Over the years, the state-owned Guyana Sugar Corporation (GuySuCo), numbering seven estates as at 2015, has been facing a steady downward spiral.
Despite the use of different directors, and the rotating of managers, the dismal figures painted an all-too-clear picture of an industry on the decline.
Evidence is now emerging that the problems of GuySuCo was not all about strikes, weather, poor agriculture, aging equipment and factories. Rather, there appears to have been deep-rooted rackets with procurement, dumping and stealing of fertilizers, and kick-backs from prices and allocations of quotas.
With regard to price fixing, sources from within GuySuCo said that the matter has been raised this year. There are recommendations that because of what was found, some major changes be made in the remaining three estates under GuySuCo – Uitvlugt, Blairmont and Albion.
It was explained that GuySuCo has a system that was supposed to be transparent in the overseas markets.Using a variety of tools, including future prices for sugar, officials were supposed to have come up with the price that was agreeable to both sides.
Once the price was determined, it would be discussed and decided upon, and the customer would be contacted. The system was supposed to reduce corruption.
It was disclosed that during the negotiations, major customers would be invited to Guyana.They would include Tate and Lyle, from Europe; Gopaul Company from Trinidad; Combe Market of Suriname; the Demerara Distillers Limited and West Indies Rum Distillery of Barbados.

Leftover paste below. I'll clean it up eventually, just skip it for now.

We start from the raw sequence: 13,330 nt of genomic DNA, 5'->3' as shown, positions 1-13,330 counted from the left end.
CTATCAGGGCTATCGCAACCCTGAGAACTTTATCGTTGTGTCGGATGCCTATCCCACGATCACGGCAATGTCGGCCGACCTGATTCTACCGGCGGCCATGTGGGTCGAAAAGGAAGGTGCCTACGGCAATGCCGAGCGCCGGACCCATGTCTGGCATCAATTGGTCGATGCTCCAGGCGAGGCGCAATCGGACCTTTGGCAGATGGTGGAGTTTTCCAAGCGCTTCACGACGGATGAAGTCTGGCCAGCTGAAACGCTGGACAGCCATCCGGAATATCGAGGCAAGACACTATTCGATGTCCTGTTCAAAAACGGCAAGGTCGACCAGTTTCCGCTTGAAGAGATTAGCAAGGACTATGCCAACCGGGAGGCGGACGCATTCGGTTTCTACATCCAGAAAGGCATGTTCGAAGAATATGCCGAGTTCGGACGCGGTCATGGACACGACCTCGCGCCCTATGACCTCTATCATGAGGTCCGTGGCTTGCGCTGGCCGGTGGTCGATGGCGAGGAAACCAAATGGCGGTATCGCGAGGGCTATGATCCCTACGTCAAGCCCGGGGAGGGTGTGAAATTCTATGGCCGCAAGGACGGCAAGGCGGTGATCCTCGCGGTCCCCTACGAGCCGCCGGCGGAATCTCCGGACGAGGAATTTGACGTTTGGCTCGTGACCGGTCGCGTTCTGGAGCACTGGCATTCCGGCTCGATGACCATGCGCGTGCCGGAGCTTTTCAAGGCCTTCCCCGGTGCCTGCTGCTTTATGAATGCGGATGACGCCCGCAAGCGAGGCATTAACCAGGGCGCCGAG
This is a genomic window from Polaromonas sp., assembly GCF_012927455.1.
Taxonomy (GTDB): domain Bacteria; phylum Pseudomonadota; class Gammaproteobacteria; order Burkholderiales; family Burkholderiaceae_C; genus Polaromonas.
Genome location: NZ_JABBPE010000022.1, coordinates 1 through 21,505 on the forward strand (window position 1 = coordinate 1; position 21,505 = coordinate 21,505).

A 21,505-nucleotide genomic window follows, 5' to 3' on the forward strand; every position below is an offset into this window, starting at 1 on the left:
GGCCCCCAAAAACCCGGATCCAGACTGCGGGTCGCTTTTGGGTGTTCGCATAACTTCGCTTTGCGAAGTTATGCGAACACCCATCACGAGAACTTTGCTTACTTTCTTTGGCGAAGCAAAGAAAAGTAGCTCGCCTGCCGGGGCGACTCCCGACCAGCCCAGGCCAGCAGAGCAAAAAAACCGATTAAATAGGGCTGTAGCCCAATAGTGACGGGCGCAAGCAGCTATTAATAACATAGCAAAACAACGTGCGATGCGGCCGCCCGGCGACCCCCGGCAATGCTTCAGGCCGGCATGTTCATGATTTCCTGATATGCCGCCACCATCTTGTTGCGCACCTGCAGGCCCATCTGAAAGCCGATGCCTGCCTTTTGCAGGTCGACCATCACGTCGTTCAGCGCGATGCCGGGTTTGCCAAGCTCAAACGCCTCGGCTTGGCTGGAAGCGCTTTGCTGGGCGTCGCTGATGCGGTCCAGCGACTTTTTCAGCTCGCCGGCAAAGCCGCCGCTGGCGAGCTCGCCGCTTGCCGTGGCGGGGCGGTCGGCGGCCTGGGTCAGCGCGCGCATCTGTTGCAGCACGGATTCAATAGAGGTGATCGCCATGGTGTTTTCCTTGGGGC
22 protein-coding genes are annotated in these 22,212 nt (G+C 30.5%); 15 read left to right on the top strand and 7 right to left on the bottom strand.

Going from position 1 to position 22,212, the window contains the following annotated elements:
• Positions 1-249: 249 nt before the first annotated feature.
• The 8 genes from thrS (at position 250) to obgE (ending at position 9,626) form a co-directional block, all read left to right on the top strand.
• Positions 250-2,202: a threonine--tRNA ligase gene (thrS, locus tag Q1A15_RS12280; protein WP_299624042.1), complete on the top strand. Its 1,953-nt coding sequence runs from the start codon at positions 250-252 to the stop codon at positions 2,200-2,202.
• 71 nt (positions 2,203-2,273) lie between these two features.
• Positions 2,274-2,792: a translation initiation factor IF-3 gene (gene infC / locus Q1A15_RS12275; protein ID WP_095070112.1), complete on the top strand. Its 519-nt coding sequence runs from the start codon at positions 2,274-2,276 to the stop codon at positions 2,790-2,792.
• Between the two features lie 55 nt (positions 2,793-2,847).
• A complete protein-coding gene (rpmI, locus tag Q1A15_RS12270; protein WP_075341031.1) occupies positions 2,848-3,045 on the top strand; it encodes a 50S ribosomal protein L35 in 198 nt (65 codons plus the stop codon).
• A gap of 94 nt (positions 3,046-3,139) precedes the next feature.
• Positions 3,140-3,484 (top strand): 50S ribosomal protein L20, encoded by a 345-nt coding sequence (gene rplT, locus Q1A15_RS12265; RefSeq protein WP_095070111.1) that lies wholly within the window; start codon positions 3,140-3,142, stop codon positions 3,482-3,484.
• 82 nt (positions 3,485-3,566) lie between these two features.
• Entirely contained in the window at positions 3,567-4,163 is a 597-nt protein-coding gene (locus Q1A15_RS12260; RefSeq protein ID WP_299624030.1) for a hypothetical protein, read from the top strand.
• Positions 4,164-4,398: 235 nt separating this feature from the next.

To strengthen the system, GuySuCo’s sugar brokers, Czarnikow, was supposed to visit Guyana annually and brief local sugar officials in Guyana on the forecast for the global situation.
According to GuySuCo’s internal correspondence, calling for action, recent transactions have caused alarm and have the potential for significant harm to the industry.Officials at GuySuCo are very clear about how prices are supposed to be set.
It was disclosed that about two weeks ago, the price for sugar sold to Gopaul and Company Limited of Trinidad and Tobago was unilaterally reduced from US$530 per metric tonne to US$485, Freight On Board (FOB).This contract locked Guyana down for the period April 19 to June 19, 2018.
The internal report said that the price reduction appeared to have been undertaken without any due diligence done in the market to determine the veracity of the customer’s request.
Should the price hold for two months, the corporation would see a reduction of revenues to the tune of US$90,000, as the customer takes about 1,000 tonnes monthly.GuySuCo is facing major problems now with four estates closed in the last eighteen months.
They are up for privatization, with only three now being operated. The idea is to make the industry more efficient.
However, the disclosures now that Guyana was not pulling out the stops to ensure it received the best prices possible, would raise questions whether it was a major factor in causing GuySuCo to be where it is now.
The Coalition Government says it has no monies for GuySuCo, with just over 10,000 workers on the payroll now from the 16,000 who were working at the end of last year.
There are several offers for the various estates of GuySuCo.
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